I think it was in the NYTimes. Someone mentioned it somewhere to rant about it a bit, but I didn't actually read it because I stopped reading articles about women (or parenting) in the NYTimes several years ago as they were increasing my blood pressure. To sum: apparently somebody got paid to write an article about how he or she doesn't like the haircut that is "in" with middle-aged women in East Coast cities right now. Since I live in nowheresville, I don't even know what that haircut is, but I bet it looks just fine (probably better than the safe straight cut that I have right now, which a quick google tells me is the opposite of what is currently in style).

gwinne said...

You know what irks me? "Cheers" in lieu of "best."

I hadn't realized it's curt. That's what I use most often, sometimes "all best," sometimes the good old "sincerely" (if I really don't know the person) and occasionally, when friendship needs to be communicated as well, "fondly"

Anonymous said...

I'm in the uk. 'Best', to me, indicates mild annoyance. More polite and common is 'All the best' or its lazy cousin 'all best'. Email and written etiquette is much more normalised here. I'm not British, but I really like it. It feels safe and comforting and makes teaching email etiquette to students easy.

Fie upon this quiet life! said...

Oh man... I use "cheers" a lot as a British affectation. And I really HATE "best." But that's often because the people I know who use it really aren't wishing me the best usually.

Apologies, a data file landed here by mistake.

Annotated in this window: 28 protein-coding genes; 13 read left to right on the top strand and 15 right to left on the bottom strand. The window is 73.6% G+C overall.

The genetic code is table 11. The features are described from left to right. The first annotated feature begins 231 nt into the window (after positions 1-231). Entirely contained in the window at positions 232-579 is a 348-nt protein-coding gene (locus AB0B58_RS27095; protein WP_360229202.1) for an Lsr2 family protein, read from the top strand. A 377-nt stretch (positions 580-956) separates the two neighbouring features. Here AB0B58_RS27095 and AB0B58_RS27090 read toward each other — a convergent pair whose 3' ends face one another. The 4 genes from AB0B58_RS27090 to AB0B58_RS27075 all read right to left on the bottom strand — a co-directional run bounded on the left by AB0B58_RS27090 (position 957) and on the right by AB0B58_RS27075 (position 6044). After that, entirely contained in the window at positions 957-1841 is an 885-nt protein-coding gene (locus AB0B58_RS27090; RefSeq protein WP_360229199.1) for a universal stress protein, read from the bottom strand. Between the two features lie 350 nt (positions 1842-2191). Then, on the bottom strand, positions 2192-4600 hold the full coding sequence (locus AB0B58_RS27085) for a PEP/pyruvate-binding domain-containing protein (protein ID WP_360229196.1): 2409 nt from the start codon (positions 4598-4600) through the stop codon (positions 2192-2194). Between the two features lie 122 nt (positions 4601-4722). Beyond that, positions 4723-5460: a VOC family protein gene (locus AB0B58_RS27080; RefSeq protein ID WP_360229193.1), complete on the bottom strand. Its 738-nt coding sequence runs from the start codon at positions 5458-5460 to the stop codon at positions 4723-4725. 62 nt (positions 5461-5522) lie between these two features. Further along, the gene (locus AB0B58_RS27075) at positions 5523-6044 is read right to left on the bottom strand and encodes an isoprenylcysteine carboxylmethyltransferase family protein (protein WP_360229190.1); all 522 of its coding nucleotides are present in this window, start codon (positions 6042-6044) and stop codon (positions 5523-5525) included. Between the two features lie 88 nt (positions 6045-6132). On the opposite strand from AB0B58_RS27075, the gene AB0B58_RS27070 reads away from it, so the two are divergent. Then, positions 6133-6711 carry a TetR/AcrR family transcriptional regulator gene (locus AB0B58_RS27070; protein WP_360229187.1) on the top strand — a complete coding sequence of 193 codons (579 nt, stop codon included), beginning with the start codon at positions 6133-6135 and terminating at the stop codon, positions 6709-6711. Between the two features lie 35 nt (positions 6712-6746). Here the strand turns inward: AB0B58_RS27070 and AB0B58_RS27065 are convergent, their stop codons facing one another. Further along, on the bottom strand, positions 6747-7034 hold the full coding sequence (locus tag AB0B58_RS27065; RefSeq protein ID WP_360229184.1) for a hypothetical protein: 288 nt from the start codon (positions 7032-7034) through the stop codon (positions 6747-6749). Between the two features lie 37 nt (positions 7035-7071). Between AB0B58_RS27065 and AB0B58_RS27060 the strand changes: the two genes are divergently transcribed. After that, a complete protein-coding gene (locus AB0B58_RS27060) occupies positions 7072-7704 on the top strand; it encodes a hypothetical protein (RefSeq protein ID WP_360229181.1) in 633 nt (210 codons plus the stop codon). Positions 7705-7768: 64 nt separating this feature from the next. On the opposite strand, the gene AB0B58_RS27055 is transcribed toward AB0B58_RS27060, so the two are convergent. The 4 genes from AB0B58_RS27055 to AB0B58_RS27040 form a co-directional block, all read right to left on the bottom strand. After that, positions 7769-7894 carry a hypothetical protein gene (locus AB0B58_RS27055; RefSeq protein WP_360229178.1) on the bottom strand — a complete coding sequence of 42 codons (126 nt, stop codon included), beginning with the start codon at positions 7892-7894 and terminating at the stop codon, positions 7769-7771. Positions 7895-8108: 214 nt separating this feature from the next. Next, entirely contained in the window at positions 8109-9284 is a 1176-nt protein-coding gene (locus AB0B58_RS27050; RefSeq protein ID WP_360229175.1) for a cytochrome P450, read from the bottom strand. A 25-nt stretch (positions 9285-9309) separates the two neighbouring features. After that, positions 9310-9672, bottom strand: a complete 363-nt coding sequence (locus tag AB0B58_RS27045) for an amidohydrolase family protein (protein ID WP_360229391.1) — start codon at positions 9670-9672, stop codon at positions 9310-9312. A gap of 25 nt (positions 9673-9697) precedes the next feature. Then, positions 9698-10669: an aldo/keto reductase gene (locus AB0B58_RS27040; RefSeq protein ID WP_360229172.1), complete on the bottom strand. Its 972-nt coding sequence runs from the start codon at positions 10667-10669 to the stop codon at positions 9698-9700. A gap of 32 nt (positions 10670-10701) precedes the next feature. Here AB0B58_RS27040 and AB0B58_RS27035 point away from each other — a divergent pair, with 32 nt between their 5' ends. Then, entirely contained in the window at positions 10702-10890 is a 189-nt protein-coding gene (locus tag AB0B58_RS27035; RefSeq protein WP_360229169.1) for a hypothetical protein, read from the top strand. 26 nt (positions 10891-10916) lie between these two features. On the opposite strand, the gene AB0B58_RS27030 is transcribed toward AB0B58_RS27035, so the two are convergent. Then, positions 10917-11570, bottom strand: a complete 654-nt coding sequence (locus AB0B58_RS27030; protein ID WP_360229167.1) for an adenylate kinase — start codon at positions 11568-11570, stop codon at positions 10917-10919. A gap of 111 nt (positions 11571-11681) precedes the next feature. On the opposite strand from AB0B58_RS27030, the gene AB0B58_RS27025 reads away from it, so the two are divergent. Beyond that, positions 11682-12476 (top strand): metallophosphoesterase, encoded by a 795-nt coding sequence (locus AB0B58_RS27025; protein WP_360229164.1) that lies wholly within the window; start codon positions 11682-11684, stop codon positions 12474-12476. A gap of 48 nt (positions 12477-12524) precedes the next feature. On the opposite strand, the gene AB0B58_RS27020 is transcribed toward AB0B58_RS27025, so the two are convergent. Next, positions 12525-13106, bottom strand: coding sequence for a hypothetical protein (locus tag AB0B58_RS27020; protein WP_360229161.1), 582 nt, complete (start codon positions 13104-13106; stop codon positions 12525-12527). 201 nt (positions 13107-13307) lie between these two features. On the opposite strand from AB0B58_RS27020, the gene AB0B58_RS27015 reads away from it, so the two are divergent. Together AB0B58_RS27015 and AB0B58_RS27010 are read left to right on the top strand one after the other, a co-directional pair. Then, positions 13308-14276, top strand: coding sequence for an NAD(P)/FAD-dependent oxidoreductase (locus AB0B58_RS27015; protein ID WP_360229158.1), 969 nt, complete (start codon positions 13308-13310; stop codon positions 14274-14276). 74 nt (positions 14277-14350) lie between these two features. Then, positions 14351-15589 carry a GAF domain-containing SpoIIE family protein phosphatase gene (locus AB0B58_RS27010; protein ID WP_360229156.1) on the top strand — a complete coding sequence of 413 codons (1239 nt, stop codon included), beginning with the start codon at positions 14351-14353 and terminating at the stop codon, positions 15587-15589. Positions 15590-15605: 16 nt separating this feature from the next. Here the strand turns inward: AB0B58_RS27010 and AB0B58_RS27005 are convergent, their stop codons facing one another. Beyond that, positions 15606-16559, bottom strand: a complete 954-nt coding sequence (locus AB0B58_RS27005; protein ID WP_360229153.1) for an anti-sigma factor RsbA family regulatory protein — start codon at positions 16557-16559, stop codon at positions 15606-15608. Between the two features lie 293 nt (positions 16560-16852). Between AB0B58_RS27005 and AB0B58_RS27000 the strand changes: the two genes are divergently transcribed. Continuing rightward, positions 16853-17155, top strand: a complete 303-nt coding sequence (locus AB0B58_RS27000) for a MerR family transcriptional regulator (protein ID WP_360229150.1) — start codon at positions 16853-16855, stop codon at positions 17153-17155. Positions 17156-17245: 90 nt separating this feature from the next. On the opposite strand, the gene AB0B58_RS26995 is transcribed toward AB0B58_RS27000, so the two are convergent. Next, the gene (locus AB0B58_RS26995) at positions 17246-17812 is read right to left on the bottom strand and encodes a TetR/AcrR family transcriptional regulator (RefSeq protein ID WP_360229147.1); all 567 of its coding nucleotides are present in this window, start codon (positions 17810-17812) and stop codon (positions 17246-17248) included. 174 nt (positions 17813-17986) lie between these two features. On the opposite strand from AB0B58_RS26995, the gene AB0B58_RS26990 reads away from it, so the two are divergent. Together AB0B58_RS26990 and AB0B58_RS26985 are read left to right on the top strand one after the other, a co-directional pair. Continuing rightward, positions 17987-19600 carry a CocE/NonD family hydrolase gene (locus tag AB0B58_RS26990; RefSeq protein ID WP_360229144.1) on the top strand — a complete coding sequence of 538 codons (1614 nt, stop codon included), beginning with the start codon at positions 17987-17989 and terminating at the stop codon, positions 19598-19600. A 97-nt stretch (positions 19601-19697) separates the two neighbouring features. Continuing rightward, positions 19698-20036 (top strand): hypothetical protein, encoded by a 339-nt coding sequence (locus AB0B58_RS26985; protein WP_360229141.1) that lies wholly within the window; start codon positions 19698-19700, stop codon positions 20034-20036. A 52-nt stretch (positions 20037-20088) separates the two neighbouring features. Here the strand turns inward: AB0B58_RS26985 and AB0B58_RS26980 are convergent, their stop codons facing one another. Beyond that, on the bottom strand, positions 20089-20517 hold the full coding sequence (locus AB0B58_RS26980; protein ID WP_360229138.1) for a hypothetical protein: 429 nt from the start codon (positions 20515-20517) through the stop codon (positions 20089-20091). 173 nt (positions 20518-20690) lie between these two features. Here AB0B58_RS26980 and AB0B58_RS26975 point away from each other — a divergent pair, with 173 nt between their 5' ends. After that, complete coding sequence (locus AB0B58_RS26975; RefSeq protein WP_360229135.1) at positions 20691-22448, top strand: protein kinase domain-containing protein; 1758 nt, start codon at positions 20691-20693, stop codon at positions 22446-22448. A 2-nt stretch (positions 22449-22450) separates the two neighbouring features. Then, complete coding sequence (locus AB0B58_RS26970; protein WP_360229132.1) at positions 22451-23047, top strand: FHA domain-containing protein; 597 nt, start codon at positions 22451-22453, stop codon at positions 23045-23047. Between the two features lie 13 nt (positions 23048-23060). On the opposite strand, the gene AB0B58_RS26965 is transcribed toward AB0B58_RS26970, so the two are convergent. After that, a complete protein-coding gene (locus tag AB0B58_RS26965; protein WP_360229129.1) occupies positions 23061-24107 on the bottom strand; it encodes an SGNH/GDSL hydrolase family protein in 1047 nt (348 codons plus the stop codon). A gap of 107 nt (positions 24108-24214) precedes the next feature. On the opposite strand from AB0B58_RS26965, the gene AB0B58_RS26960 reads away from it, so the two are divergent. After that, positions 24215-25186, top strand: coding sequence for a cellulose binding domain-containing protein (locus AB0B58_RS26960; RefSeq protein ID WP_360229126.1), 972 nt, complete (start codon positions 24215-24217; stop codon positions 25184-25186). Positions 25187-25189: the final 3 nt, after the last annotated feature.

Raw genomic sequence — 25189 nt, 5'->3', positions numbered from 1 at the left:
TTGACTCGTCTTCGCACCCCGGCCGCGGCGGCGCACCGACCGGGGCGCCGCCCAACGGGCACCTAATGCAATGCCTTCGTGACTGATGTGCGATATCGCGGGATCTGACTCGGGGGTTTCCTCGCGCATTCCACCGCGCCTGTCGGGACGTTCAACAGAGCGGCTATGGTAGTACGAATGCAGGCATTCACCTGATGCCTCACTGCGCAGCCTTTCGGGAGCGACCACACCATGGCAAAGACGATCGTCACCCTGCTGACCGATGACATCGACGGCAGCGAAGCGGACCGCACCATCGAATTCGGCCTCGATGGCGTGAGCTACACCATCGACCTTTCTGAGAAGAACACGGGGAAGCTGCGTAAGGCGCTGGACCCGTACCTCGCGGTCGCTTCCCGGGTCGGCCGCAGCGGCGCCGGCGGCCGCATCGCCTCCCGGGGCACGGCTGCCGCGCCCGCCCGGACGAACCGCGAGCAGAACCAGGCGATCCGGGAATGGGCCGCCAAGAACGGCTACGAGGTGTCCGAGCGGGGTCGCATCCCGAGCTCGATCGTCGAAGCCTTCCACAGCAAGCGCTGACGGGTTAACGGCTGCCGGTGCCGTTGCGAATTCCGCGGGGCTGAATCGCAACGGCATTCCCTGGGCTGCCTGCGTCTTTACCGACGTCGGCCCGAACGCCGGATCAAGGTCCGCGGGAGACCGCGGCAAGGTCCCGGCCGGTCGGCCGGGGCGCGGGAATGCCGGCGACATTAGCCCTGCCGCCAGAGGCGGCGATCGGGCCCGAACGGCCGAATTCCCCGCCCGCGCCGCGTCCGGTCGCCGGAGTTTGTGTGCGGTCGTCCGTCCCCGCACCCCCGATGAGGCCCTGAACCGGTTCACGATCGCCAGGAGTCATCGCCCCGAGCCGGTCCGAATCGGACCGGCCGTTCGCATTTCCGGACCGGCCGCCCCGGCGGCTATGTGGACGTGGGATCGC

JaneB said...

My supervisor used Cheers, semi-ironically, & I continue to as a default. All best in my particular UK regional & probably field specific context has something if the same dismissive patness as a southern us "bless your heart" seems to do, but...

Dame Eleanor Hull said...

Veuillez agréer l'expression de mes sentiments les plus distingués.

xykademiqz said...

I close with "best wishes" or "best regards" or just "regards" when I am being particularly frosty. "Cheers" to just with my good buddies. Often, it's just "Many thanks, Xykademiqz," especially if I had the person do something for me.

Anonymous said...

Well the most useful Spanish closing is "un saludo cordial" -- "cordial greetings", more or less. It is friendly, yet polite, not overly familiar. I use it a lot.

I like all the best but my British ex uses that, so I can't steal it. I use best, cheers, cordially, yours, all sorts of things, depending.

I think we might as well go to the faithful servant and sentiments distingués closings, they are fail safe.

I also like the no salutation / no closing. A lot. I did not like it when e-mails became letters and I hope they stop being. For letters in English, a closing I like is "yours very truly" -- it's what I say when I want to do the faithful servant/sentiments distingués thing. In Portuguese you say "muito atentamente" -- "very attentively."

undine said...

gwinne and Fie--I have a colleague who uses "Cheers," so I use "Cheers" in closing. I mostly mimic what I see.

Anon 5:09--that's really interesting and explains a lot about the email I get from colleagues in the UK--thanks. I'll be more careful about "best" in that case.

Dame Eleanor--elegant!

xykademiqz--I use all those, but "regards" is especially frosty.

undine said...

profacero--I wish I spoke Portuguese, for that closing sounds perfect. I use "all the best" a lot and all the rest. The only time I use no closing and just my name is when I'm annoyed at the sender, so it's a pretty good signifier after all.